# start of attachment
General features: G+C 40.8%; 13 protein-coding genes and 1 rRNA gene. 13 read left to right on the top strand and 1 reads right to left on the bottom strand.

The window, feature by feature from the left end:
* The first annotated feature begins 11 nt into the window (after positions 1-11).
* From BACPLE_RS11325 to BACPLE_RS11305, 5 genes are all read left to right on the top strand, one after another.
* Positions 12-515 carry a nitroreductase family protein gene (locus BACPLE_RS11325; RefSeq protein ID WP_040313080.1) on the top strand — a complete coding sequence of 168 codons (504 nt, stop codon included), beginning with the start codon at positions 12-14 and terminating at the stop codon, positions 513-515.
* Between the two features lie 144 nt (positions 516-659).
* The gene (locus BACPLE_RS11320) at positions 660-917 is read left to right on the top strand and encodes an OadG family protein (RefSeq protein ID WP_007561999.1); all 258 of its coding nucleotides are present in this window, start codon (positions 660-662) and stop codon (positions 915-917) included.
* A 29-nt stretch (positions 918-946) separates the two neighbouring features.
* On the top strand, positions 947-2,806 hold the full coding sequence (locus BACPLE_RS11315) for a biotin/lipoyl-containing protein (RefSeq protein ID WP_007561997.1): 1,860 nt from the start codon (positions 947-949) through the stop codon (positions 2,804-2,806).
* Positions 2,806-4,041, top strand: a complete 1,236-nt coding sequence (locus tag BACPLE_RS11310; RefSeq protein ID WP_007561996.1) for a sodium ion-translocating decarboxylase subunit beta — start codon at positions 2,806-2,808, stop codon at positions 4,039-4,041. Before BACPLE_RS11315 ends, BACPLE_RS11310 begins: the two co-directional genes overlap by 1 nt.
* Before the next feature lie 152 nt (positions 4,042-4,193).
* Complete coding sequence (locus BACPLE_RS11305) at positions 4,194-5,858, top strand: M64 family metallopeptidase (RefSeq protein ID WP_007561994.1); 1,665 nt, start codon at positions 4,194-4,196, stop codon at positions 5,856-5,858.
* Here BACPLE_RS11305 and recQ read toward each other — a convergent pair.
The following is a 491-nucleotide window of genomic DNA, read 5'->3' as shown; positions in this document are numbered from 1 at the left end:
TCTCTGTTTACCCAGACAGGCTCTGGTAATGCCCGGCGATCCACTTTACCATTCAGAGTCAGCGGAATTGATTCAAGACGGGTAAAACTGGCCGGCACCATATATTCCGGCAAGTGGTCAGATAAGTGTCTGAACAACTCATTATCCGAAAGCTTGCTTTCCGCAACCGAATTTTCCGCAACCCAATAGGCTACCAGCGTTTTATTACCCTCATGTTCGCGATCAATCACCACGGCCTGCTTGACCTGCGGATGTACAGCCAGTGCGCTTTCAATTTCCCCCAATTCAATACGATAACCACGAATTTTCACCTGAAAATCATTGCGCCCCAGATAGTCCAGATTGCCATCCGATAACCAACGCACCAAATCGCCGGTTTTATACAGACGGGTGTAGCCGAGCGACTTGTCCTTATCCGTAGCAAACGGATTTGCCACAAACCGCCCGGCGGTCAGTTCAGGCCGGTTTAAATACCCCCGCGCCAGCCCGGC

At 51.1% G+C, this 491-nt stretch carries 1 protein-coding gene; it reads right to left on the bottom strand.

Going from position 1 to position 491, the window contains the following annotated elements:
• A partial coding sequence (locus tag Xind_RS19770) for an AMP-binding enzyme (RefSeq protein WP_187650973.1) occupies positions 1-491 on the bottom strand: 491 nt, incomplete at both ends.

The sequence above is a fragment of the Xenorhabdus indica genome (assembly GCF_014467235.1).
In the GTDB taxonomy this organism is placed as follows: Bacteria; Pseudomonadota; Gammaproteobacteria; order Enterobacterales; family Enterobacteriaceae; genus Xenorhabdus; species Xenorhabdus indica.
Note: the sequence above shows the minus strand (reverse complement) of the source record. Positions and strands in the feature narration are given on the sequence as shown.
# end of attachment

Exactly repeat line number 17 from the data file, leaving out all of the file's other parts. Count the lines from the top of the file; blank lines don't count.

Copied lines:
Going from position 1 to position 491, the window contains the following annotated elements: